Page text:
Contact me

Chinese character pattern data

The pattern data contains the precise definition of which strokes are required to match a certain character. This data is the actual core of Tibi's character recognition algorithm. The match qualitiy is determined, by the presence of all strokes with their defined directions, correctness of stroke order, correctness of stroke direction and the length of unmatched redundant strokes.

The current version of the pattern data can be downloaded here (utf8).

Format Documentation

The format is designed to be compact and quickly editable.


Rules assign a pattern to a character. If the pattern is matched, the character will be presented to the user.

Character : Pattern ;

Furthermore, there are invisible rules. There are pattern that do not correspond to any character, but do occur as components of more complex characters. More about invisible rules in the section about Macros.

{ Name } : Pattern ;


Comments start with a percent % and last to the end of the line.


Pattern define a character or a part of a character and the way it is correctly written.

Characters as Pattern

Elsewhere defined characters can be used as pattern to make up for a more complex character.


Orientations are the most primitive form of pattern. The following orientations are allowed:

Pattern Description
E East
NE North east
N North
NW North west
W West
SW South west
S South
SE South east

Orientation ranges

Multiple orientations can be combined with a star "*". The resulting pattern is matched if any the provided orientations is found.

Example for a stroke that goes either right or up:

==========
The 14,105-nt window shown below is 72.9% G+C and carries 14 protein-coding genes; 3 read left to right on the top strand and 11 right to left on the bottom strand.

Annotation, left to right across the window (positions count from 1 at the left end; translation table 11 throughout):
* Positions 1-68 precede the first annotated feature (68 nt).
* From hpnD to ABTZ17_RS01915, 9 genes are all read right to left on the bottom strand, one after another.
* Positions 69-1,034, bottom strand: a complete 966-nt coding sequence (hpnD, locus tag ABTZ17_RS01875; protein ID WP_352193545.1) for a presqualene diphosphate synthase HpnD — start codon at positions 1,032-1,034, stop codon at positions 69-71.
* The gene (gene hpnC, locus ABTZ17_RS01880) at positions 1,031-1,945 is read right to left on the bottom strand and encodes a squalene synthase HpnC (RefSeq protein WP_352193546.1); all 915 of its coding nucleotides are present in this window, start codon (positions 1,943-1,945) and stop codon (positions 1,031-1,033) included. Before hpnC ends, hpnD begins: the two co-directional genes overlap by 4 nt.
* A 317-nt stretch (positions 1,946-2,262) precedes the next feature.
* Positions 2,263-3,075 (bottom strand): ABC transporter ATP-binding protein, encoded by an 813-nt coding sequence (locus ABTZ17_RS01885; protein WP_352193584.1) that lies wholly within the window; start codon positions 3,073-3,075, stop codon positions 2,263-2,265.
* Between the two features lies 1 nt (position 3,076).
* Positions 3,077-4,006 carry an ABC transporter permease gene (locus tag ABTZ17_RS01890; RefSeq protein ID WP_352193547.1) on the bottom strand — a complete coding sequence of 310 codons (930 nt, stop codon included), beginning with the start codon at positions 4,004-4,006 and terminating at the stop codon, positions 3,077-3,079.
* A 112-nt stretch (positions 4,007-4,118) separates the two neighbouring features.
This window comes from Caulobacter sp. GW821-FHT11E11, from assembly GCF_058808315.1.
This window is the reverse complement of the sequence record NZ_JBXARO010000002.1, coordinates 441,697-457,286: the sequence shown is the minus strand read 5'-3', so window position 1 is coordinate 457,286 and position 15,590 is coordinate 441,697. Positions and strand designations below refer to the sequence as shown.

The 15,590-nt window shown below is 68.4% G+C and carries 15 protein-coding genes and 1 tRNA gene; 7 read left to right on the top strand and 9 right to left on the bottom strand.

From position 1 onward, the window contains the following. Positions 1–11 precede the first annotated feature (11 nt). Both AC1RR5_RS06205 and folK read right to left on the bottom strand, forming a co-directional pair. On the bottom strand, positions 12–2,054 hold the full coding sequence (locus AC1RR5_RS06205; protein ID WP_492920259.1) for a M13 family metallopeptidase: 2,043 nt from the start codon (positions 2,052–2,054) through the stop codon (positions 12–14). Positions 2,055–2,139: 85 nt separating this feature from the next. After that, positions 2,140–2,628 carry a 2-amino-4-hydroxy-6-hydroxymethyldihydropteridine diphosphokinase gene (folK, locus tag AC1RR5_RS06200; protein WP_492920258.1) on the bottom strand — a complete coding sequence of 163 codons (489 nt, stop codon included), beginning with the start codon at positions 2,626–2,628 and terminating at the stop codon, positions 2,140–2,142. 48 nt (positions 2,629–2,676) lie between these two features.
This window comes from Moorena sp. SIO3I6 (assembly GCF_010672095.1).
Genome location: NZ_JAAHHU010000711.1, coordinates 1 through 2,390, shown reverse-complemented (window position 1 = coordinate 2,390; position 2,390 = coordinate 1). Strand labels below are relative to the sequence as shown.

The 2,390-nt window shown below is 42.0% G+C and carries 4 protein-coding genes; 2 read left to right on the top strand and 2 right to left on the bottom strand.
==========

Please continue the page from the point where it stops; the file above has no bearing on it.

Connected orientations

If orientations and orientation ranges are prefixed with a minus "-" there must be a connecting stroke to the previous orientation.

A correct stroke sequence for the character 乙 is:



Paratheses can be used to group together multiple pattern. The importence of groups will become clear in the subsequent section on locators.

A possible group definition the strokes of character 口 is defined below. However without locators completely different shapes will be matched too.

(S (E-S) (E))


Locators define relative positions of individual strokes. In fact it is not sufficient to just check the order of certain orientations, the graphical position is important to correctly recognize the written character.

Locators are appended to directly after a pattern and have the following forms. The name is required to identify corresponding locators. Equally named locators must have overlapping ranges. A range is defined relative to the patterns extension. Zero is the patterns leftmost or upmost position. Ten is the right or downmost position. If minimum or maximum values are omitted 0 or respecively 10 is assumed. if only a number is given the range contains only one point.

[ Name xmin : xmax , ymin : ymax ]
[ Name x, y ]
[ Name ]

Example for a 口 with locators. Each stroke must go at least through the center position of the bounding boxes edge.

口 : (S[left] E[up]-S[right] E[down]) [left 0,5][up 5,0][right 10,5][down 5,10];

When the second component of the range is smaller than the first then this range must be completely contained, instead of just overlapping.
We can define 中 as a 口 whose horizontial 30%-70% part must be contained in a vertical strokes 20%-80% part.

中 : 口[x 3:7,:] S[x :,2:8];


Macros are defined as invisible rules. They can be called with curly parathesis that embrace the marcos name and its arguments.

The macro 上下 defines an up down relation ship between its two arguments. It can be called to define 否:

否 : {上下 不 口};

A macro definition can be access its arguments by numbers in curly parathesis, e.g. {1} and {2}.

{上下} : {1}[x :,8:20] {2}[x 5,-20:2];


The pattern definition is specified in a simple bounding box based language, that allows the definition of high level positional relations.